Last summer I traveled to Tanzania, 27 hours, six stops one way, for a week long teaching mission in the heart of Tanzania. The travel alone was a challenge, but being allowed only 15 pounds of luggage almost put me over the top.  Somehow I managed without an ounce to spare. Traveling through the haunting landscape that is Tanzania, the green grass blowing in the wind, I marveled at the hundred year old trees standing guard at the entrance to villages. I felt protected. The first day I just walked around the taking photos of the amazing trees. Here a fire tree, there a baobab. Again out of my comfort zone, but comforted by their haunting beauty and the safety they represented. I was reminded that they are not unlike the trees of my own backyard.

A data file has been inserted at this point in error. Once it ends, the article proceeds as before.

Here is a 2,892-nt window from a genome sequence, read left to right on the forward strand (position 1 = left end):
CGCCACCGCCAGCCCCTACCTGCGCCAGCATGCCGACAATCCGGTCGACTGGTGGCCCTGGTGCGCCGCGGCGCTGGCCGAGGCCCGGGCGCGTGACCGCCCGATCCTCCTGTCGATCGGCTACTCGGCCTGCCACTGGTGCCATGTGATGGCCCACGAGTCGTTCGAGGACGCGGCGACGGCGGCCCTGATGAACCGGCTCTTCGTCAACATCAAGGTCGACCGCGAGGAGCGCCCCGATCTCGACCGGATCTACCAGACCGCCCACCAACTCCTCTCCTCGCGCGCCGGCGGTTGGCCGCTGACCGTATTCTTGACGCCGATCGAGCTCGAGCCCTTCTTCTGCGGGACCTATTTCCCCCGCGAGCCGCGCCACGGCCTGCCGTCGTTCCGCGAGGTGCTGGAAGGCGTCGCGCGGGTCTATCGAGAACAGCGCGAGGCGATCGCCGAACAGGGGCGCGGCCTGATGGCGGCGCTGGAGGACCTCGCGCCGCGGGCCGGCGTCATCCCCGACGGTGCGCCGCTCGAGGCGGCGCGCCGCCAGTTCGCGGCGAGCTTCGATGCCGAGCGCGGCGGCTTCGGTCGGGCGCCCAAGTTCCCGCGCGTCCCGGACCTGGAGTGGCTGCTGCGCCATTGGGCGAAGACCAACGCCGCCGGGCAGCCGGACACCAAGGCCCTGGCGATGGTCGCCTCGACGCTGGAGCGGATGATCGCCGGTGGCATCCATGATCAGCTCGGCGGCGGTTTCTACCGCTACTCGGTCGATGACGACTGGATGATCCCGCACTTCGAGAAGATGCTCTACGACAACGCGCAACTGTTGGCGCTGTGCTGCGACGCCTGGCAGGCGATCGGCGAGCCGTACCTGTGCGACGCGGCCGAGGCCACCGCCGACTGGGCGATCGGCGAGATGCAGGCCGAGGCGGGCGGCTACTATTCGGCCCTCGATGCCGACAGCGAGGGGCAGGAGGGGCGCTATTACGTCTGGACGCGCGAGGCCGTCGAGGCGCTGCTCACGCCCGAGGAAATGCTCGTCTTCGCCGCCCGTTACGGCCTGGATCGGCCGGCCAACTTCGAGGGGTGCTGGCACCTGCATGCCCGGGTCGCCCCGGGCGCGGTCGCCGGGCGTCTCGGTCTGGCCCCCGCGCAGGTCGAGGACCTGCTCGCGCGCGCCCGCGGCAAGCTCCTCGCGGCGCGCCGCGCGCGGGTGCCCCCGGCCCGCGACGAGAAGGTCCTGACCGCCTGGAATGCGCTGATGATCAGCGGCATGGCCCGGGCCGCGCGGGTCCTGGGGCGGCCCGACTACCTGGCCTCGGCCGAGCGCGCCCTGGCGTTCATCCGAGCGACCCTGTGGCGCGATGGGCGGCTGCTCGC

Everywhere we went in Tanzania we met missionaries: from Dallas, Texas to Atlanta, Georgia, from the University of New Mexico, to San Francisco, people who left hearth and home to minister to God’s people in need.  All of a sudden I was surrounded by a garden of flowers, trees of every hue and color, blooming in an unknown land, spreading their aroma and fragrance of the gospel to all with whom they came in contact.

I remember thinking to myself, ‘How wonderful is that?  People taking time out of their busy lives to use their vacation time to give to others.  Only in America would you see this so widely practiced. Only in response to the call of God would you meet such dedicated souls.”  It just made me proud.

I am not going on a mission trip this year, but my good friend Debbie is.